# World Magnetic Model

In about a dozen or so math courses I remember having to prove (always by induction) that the sum of N numbers (1+2+3+…+N) is equal to n(n+1)/2 and always thinking, this is pointless. I stand corrected. At work I was tasked to calculate magnetic declination using java instead of the C implementation NOAA used. The program is pretty much a function: MagDec:(double,double,double)->double (elevation,latitude,longitude)->magnetic_dec. A key component used to calculate the declination is a file with spherical harmonics gathered by satellites. It looks something like this:

              G(m,n)   H(m,n)       G_dot(m,n)  H_dot(m,n)
1  0  -29556.8       0.0        8.0        0.0
1  1   -1671.7    5079.8       10.6      -20.9
2  0   -2340.6       0.0      -15.1        0.0
2  1    3046.9   -2594.7       -7.8      -23.2
2  2    1657.0    -516.7       -0.8      -14.6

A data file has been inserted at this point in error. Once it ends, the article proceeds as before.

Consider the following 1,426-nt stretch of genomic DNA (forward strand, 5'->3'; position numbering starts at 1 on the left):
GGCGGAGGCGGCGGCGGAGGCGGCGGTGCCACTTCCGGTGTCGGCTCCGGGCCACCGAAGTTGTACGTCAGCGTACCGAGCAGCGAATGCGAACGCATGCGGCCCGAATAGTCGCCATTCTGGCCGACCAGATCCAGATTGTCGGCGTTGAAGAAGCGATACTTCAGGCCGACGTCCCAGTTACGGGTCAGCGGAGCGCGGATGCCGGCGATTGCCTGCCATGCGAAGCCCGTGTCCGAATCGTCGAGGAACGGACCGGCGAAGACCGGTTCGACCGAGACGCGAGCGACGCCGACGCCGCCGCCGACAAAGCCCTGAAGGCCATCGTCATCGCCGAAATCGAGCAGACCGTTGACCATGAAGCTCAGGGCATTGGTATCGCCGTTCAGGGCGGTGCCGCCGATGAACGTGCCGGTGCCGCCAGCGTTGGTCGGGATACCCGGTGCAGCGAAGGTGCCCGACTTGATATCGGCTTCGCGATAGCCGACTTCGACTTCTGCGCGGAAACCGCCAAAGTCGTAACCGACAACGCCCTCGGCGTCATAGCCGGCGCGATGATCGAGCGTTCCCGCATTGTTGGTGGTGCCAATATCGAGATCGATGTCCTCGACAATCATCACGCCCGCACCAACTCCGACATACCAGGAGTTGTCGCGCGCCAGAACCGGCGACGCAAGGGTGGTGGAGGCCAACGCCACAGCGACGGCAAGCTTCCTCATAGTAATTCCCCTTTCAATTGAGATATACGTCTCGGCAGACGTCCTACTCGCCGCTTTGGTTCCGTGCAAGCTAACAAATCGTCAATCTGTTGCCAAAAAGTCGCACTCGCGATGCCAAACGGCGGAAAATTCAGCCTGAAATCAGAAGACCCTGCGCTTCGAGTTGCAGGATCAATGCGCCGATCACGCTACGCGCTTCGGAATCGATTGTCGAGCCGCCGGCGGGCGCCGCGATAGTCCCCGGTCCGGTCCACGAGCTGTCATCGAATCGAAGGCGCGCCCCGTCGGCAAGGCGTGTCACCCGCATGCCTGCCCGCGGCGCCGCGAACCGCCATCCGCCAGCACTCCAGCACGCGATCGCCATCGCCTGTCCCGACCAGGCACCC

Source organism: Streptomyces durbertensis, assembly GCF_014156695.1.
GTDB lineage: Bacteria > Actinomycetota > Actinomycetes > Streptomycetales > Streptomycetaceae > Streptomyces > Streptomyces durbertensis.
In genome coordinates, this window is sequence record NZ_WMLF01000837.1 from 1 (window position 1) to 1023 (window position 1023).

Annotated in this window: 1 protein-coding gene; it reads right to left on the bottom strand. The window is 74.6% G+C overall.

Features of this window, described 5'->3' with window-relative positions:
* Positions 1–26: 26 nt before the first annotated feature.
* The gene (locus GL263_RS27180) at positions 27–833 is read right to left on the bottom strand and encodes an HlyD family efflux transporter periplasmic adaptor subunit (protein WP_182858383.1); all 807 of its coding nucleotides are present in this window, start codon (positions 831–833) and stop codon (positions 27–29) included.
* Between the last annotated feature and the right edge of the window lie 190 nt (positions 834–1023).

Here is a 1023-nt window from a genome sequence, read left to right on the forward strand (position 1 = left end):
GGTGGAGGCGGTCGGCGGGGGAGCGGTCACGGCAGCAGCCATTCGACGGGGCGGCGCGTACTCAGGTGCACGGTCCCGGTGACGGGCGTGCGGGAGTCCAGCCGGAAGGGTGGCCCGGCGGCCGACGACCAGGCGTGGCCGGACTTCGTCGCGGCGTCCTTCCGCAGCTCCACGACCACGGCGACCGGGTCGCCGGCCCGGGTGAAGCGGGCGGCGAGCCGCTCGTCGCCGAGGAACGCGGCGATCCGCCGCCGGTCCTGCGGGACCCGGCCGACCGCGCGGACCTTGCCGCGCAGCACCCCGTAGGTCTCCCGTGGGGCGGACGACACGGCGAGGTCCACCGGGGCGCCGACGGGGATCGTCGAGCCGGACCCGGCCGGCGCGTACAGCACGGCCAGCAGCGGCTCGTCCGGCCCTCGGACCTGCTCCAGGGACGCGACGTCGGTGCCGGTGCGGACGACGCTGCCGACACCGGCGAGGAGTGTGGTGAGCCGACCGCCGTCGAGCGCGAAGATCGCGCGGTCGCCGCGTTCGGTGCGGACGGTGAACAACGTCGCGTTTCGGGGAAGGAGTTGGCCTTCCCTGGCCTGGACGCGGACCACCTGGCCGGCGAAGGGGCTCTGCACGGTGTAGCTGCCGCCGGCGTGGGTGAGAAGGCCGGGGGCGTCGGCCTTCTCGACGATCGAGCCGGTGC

3  0    1335.4       0.0        0.4        0.0
3  1   -2305.1    -199.9       -2.6        5.0
3  2    1246.7     269.3       -1.2       -7.0
3  3     674.0    -524.2       -6.5       -0.6
4  0     919.8       0.0       -2.5        0.0
4  1     798.1     281.5        2.8        2.2
4  2     211.3    -226.0       -7.0        1.6
....
....
12 10      -0.1      -0.9        0.0        0.0
12 11      -0.3      -0.4        0.0        0.0
12 12      -0.1       0.8        0.0        0.0


My goal was to create $$S = G(m,n) - G_dot(m,n) and C = H(m,n) - H_dot(m,n)$$ for each value of m and n. Since Java IO isn’t the most convenient thing in the world, instead of sscanf() I was forced to use java.util.Scanner, which IMO is not nearly as convenient for this type of data organization. I realized that if I have a flat list it looks something like this:

Col. A   Col. B
G(1,0)  -29556.8
8.0
G(1,1)  -1671.7
10.6
G(2,0)  -2340.6
-15.1
G(2,1)   3046.9
-7.8
G(2,2)   1657.0
-0.8


Written in a different way:

G(1) G(2) G(3) ... G(12)

2 3 4 ... 13

which means there are 13(13+1)/2 - 1 coefficients for G. If I am presented with a single column of numbers like Col B. and I want to pick G(2,1) all I need to do is is realize that there are 3(3+1)/2 coefficients up to G(2,2) which means G(2,1) is 3(3+1)/2-1. Of course it would’ve been a lot easier if I could do the straightforward thing easily like:

WMM = open("WMM.COF")
coeffs = []
try:
for line in WMM:
nline = []
for each in line.split():
nline.append(float(each))
coeffs.append(nline)
finally:
WMM.close()